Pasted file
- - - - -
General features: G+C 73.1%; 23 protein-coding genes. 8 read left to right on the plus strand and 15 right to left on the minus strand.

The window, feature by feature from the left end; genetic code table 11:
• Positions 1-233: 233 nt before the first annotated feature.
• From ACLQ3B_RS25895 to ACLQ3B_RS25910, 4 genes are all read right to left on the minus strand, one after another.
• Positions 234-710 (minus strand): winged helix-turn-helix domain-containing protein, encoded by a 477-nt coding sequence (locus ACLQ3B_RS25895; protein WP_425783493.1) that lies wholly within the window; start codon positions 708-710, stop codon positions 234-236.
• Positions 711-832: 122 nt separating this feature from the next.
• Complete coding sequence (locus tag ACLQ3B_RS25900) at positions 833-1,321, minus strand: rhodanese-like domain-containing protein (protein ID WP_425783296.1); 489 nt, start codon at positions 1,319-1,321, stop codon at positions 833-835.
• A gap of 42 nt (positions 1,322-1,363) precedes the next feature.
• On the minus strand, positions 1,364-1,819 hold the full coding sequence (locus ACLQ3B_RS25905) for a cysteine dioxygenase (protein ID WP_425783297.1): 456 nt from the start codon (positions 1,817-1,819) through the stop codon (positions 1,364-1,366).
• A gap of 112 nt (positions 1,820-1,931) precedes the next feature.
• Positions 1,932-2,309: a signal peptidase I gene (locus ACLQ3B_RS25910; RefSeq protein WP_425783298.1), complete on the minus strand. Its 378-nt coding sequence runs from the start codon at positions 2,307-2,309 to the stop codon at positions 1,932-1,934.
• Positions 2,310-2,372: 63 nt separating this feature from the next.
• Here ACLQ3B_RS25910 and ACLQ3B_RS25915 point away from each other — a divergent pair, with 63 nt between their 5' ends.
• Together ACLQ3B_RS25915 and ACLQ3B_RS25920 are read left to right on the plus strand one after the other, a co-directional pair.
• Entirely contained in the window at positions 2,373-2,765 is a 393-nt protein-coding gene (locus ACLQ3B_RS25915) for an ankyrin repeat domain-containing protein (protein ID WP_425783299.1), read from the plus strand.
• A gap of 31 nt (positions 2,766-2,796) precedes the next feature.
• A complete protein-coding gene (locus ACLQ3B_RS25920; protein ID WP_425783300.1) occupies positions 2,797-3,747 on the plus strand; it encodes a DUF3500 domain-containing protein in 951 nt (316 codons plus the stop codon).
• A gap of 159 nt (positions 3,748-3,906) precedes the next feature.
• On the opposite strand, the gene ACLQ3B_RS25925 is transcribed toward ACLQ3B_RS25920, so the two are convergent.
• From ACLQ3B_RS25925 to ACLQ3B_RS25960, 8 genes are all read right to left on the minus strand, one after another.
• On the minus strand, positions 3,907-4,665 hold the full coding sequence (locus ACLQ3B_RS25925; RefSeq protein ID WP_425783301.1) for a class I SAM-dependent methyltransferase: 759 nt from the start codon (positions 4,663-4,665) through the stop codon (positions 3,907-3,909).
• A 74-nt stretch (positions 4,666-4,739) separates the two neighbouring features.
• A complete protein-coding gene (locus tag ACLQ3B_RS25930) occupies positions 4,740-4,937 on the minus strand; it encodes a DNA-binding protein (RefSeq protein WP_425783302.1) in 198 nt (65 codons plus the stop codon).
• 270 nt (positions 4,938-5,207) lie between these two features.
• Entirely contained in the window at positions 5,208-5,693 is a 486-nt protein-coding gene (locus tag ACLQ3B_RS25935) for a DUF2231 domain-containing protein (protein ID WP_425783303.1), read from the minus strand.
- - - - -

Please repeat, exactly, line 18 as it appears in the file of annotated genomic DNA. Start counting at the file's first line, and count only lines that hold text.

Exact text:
• A gap of 159 nt (positions 3,748-3,906) precedes the next feature.